1207 Ostenia, provisional designation 1931 VT, is a stony Eoan asteroid from the outer region of the asteroid belt, approximately 23 kilometers in diameter. It was discovered on 15 November 1931, by German astronomer Karl Reinmuth at Heidelberg Observatory in southwest Germany.
The S-type asteroid is a member of the Eos family, thought to have formed from a catastrophic collision of its parent body resulting in more than 4,000 known members of the family. It orbits the Sun at a distance of 2.8–3.3 AU once every 5 years and 3 months (1,920 days). Its orbit has an eccentricity of 0.09 and an inclination of 10° with respect to the ecliptic. Ostenia's observation arc begins at Heidelberg with its official discovery observation. No precoveries were taken and no prior identifications were made.
According to the surveys carried out by the Infrared Astronomical Satellite IRAS and NASA's Wide-field Infrared Survey Explorer with its subsequent NEOWISE mission, Ostenia measures 21.925 and 22.93 kilometers in diameter, and its surface has an albedo of 0.176 and 0.1338, respectively. The Collaborative Asteroid Lightcurve Link derives an albedo of 0.1591 and a diameter of 23.05 kilometers with an absolute magnitude of 10.8.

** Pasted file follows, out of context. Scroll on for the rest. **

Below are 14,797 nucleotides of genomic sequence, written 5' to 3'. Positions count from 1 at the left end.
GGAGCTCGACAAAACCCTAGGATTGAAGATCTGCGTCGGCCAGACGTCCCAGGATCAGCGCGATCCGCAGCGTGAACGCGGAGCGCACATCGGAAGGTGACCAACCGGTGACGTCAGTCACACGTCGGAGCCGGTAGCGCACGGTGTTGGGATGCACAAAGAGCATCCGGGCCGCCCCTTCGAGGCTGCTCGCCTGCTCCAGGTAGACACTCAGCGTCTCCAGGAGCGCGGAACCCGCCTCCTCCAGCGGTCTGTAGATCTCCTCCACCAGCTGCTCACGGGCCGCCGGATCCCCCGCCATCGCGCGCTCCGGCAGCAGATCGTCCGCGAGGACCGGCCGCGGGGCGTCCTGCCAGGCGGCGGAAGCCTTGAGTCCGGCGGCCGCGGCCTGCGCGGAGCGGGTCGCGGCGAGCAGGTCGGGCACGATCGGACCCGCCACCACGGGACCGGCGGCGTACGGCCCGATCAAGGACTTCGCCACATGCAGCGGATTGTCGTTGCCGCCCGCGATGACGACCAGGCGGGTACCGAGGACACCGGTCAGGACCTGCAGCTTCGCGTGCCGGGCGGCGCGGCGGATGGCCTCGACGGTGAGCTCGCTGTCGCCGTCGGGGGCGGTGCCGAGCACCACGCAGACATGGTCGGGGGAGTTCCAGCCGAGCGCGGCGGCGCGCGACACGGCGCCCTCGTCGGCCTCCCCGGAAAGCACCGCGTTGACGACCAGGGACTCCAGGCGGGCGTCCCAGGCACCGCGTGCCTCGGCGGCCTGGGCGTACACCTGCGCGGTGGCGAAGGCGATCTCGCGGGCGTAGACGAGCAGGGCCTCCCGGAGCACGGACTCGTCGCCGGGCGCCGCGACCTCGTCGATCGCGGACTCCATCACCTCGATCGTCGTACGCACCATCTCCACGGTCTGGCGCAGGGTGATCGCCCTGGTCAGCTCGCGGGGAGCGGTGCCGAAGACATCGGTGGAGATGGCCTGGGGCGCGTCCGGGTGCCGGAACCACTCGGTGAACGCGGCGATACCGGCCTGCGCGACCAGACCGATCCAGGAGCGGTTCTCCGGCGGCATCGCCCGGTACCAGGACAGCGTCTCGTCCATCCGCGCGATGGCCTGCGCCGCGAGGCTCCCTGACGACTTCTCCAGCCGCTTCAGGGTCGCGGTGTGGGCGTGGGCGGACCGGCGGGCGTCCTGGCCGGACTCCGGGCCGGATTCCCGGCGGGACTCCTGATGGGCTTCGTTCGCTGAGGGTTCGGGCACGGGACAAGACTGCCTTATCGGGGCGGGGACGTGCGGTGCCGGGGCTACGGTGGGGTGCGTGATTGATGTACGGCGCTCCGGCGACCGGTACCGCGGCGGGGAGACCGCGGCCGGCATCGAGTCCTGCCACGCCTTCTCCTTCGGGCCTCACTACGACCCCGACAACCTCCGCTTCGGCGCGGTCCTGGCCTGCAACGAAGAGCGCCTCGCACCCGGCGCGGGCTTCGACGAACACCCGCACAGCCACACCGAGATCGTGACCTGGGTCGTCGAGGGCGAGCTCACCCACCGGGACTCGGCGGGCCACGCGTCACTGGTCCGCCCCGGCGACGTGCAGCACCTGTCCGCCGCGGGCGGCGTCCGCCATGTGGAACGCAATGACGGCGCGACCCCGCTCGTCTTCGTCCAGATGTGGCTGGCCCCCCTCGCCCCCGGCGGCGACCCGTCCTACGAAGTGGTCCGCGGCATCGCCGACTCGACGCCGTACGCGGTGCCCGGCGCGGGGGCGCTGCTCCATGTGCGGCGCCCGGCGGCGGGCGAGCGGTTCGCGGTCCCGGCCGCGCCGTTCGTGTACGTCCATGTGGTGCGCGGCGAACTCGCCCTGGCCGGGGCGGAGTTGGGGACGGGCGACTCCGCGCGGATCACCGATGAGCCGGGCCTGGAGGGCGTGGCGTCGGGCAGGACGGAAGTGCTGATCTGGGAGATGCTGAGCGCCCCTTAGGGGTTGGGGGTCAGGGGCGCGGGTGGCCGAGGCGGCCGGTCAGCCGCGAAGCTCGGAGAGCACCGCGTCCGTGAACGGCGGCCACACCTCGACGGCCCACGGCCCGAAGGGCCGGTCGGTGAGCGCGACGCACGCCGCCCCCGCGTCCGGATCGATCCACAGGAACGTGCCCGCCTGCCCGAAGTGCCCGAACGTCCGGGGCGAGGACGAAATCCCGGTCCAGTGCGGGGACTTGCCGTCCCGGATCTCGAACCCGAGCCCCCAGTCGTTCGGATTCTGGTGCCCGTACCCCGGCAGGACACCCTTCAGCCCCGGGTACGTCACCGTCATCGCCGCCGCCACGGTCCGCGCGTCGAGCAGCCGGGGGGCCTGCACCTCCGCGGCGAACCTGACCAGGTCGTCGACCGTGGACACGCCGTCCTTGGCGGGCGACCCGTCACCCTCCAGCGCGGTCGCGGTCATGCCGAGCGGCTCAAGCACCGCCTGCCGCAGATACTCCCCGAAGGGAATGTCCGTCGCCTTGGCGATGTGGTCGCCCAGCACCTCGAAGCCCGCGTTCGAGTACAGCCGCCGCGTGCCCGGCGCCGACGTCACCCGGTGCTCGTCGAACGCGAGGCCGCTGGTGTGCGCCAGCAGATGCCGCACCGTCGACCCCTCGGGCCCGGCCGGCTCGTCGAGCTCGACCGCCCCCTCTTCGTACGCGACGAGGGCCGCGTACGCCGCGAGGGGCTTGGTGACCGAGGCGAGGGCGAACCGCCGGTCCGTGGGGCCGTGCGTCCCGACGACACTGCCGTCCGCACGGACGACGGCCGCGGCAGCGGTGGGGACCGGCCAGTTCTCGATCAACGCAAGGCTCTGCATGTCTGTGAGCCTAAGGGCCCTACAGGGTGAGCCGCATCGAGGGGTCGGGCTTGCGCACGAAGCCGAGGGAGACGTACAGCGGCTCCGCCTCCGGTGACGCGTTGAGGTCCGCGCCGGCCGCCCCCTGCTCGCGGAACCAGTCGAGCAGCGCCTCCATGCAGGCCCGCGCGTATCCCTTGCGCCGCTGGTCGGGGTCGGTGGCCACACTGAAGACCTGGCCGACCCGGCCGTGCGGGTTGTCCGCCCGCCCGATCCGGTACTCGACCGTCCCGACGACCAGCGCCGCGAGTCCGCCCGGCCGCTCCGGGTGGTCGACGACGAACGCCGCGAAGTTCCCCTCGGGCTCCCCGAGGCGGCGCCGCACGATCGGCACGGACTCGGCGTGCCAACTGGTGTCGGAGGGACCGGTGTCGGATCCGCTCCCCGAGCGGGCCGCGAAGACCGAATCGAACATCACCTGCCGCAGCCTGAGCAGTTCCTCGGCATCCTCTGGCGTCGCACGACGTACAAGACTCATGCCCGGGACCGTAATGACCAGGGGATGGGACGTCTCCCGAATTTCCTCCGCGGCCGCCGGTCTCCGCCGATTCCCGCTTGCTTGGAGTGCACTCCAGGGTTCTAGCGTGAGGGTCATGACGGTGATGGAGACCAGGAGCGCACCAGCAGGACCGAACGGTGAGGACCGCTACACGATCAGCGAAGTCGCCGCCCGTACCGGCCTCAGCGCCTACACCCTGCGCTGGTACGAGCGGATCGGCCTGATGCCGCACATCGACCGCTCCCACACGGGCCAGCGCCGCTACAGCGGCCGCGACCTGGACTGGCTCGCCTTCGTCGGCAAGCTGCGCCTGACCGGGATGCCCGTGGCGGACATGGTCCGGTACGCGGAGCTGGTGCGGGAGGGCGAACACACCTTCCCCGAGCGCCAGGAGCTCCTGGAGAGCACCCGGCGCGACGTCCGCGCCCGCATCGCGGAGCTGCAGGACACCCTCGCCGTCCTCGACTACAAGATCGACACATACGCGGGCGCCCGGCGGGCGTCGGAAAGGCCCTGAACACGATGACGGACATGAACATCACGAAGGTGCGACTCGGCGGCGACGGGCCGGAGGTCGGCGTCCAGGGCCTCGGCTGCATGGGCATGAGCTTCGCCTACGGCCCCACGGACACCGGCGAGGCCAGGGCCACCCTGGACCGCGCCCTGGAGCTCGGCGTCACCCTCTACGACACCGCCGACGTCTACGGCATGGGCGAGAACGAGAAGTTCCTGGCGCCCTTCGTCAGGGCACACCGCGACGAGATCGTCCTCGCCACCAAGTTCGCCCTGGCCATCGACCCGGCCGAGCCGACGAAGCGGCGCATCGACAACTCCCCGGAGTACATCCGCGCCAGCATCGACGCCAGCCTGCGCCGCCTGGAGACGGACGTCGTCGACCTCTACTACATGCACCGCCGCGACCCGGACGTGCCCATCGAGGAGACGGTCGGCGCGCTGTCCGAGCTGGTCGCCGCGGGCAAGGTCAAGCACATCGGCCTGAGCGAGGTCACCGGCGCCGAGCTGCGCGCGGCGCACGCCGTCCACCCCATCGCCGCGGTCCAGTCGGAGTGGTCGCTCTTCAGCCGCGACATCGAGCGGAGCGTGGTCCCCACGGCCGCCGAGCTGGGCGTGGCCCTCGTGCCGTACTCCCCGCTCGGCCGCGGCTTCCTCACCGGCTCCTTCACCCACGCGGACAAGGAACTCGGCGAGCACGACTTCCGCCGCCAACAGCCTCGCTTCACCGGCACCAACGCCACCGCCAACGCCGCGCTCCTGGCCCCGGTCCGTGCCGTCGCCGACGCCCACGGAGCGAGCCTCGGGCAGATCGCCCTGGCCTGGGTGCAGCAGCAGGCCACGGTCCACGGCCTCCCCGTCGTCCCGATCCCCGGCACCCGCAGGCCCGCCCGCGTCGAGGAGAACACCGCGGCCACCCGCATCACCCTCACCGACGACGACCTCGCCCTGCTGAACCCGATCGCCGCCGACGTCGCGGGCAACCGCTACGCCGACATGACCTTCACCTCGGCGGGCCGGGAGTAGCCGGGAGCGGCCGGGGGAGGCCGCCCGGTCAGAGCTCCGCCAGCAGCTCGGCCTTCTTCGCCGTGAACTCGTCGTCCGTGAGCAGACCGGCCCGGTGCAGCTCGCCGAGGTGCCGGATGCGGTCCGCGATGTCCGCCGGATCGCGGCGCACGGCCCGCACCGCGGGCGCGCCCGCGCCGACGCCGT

In February 2006, photometric observations of Ostenia by Brian Warner at his Palmer Divide Observatory in Colorado Springs, Colorado (see § External links), were used to generate a well-defined lightcurve with a period of 7000907300000000000♠9.073±0.004 hours and a variation in brightness of 6999600000000000000♠0.60±0.02 magnitude (U=3). Results from modeled lightcurves in 2009 and 2011, confirmed a rotation period of 9.07 hours (U=n.a.), while previous observations from the 1970s, taken by Swedish astronomer Claes-Ingvar Lagerkvist at Mount Stromlo (Uppsala Southern Station in Australia) and Kvistaberg observatories gave a shorter period of 7000770000000000000♠7.7 and 7000840000000000000♠8.4 hours, respectively (U=2/2).
This minor planet was named after Hans Osten (1875–1936) a German amateur astronomer, orbit computer and business man. As a non-professional, Osten attracted attention with his precises calculations of comets and asteroids. He is known for calculating the orbit of 447 Valentine, taking into account perturbations by all major planets with such precision, that it was considered exemplary in the astronomical community. Osten received the silver Leibniz Medal in 1911. Naming citation was first mentioned in The Names of the Minor Planets by Paul Herget in 1955 (H 112).